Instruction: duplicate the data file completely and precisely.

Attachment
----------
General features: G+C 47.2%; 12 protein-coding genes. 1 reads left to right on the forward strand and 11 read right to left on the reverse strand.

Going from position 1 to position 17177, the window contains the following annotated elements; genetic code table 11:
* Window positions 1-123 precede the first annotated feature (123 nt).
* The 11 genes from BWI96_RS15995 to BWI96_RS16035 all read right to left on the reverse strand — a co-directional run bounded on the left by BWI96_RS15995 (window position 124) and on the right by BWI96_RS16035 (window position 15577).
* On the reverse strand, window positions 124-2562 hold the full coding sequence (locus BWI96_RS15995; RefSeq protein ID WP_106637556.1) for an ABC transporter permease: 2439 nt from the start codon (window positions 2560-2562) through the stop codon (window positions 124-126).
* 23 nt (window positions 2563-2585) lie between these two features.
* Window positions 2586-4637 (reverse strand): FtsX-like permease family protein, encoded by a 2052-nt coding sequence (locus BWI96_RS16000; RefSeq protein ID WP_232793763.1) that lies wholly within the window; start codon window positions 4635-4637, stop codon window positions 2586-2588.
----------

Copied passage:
General features: G+C 47.2%; 12 protein-coding genes. 1 reads left to right on the forward strand and 11 read right to left on the reverse strand.

Going from position 1 to position 17177, the window contains the following annotated elements; genetic code table 11:
* Window positions 1-123 precede the first annotated feature (123 nt).
* The 11 genes from BWI96_RS15995 to BWI96_RS16035 all read right to left on the reverse strand — a co-directional run bounded on the left by BWI96_RS15995 (window position 124) and on the right by BWI96_RS16035 (window position 15577).
* On the reverse strand, window positions 124-2562 hold the full coding sequence (locus BWI96_RS15995; RefSeq protein ID WP_106637556.1) for an ABC transporter permease: 2439 nt from the start codon (window positions 2560-2562) through the stop codon (window positions 124-126).
* 23 nt (window positions 2563-2585) lie between these two features.
* Window positions 2586-4637 (reverse strand): FtsX-like permease family protein, encoded by a 2052-nt coding sequence (locus BWI96_RS16000; RefSeq protein ID WP_232793763.1) that lies wholly within the window; start codon window positions 4635-4637, stop codon window positions 2586-2588.